Guardians of the Galaxy Vol. 2 (2017) – Review

gotgA rag-tag bands of space-mercenaries rattles around the galaxy. They take dirty jobs for low pay and stay mostly one step ahead of the law/various people who want to kill them.

Peter Quill, also known as Star Lord, wants to find his father. Others in the gang which to survive/profit, or have no particular motivation. They travel from planet to planet fighting humanoid aliens with different-coloured skin and non-humanoid aliens with large teeth.  

I really liked the first Guardians of the Galaxy – it was fresh, polished, affecting. Regrettably, while this sequel is competent, it’s missing a lot of the charm and heart. As a film, it’s fine, but it’s just Marvel going through the motions, applying a formula that works, but without a good understanding of what made the first film interesting.

The plot doesn’t really exist until the end of the film. While there are conflicts and drives that could be used as the plot earlier on, the majority of the film is simply a sequence of chronological events. No one really strives for anything, and the eventual villain/problem presents itself to the unwitting characters directly, rather than being something that they deliberately seek out. It’s an odd move for Marvel, particularly for a film which follows the formula in other respects.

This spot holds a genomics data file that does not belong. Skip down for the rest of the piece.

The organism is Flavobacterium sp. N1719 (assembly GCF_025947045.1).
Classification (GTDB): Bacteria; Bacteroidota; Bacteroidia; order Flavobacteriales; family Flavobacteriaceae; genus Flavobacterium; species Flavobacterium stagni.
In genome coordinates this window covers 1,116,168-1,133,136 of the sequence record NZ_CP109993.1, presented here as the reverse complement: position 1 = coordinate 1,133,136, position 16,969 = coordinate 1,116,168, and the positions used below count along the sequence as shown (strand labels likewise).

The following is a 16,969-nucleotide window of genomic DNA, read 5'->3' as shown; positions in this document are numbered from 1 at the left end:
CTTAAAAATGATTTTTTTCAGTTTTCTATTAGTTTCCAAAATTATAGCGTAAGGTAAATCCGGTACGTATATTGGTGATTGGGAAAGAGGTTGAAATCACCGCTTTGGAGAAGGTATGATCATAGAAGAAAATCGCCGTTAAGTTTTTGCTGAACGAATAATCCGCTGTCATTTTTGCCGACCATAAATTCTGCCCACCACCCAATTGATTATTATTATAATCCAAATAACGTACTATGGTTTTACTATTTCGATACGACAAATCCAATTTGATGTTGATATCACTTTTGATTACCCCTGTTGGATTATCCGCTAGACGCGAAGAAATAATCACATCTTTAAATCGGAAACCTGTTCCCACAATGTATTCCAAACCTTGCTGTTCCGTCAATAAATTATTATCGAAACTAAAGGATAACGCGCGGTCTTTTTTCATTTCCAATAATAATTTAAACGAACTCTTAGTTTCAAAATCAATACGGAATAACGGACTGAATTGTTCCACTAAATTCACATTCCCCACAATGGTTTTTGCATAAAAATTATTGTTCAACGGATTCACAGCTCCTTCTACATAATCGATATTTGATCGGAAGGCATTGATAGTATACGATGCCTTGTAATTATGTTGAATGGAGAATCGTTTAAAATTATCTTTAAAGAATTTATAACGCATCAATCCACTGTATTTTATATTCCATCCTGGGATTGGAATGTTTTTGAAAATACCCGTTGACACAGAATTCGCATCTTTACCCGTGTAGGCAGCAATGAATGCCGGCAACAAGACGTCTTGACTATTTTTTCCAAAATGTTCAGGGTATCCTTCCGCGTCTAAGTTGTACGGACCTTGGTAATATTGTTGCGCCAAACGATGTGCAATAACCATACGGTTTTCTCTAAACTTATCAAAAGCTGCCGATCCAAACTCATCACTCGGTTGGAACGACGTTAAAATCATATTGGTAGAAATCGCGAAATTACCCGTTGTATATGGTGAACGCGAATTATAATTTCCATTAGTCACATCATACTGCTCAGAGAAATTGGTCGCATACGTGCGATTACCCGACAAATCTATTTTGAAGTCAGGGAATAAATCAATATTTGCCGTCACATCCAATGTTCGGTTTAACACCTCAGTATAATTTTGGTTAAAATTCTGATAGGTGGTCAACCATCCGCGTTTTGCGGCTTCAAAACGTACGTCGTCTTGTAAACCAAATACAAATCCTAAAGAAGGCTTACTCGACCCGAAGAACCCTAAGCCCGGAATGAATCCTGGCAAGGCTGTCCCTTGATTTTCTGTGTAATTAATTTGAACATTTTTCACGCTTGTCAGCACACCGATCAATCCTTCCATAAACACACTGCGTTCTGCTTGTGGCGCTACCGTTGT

This is definitely more of a comedy film than an action one, but it has an action film’s big set-piece resolution. That’s a problem, because it means that when you are meant to be feeling pathos or rage, there’s nothing there – the characters spent all of their time quipping instead of building solid ground to feel for them, and final sacrifices and reconciliations feel tacked on. The humour is adolescent, which is fine for a children’s film, but what you ideally get in such a film is a second layer of more complex humour, and that’s missing here.

There are some things to like about this film. It’s visually appealing, with modern CGI creating exciting new planets and spaceships. I love the setting, and think that more films should do space opera. We get tantalising glimpses of various planets and societies, all with their own exciting technologies. I’m pleased to see a non-Star Wars big budget sci-fi film that takes such a large, galaxy-spanning scope.

Overall, I found this disappointing. It’s not funny enough to be a good comedy, and not exciting enough to play it straight. It’s got all of the bits that made up the previous film, but none of the heart, and occasionally comes across as a little desperate, dialling everything up to 11 in an effort to capture the appeal of the first one. I get the impression that everyone tried very hard, and it’s stuffed with actors I have a lot of time for, but in the end it falls flat.

Buy it here.

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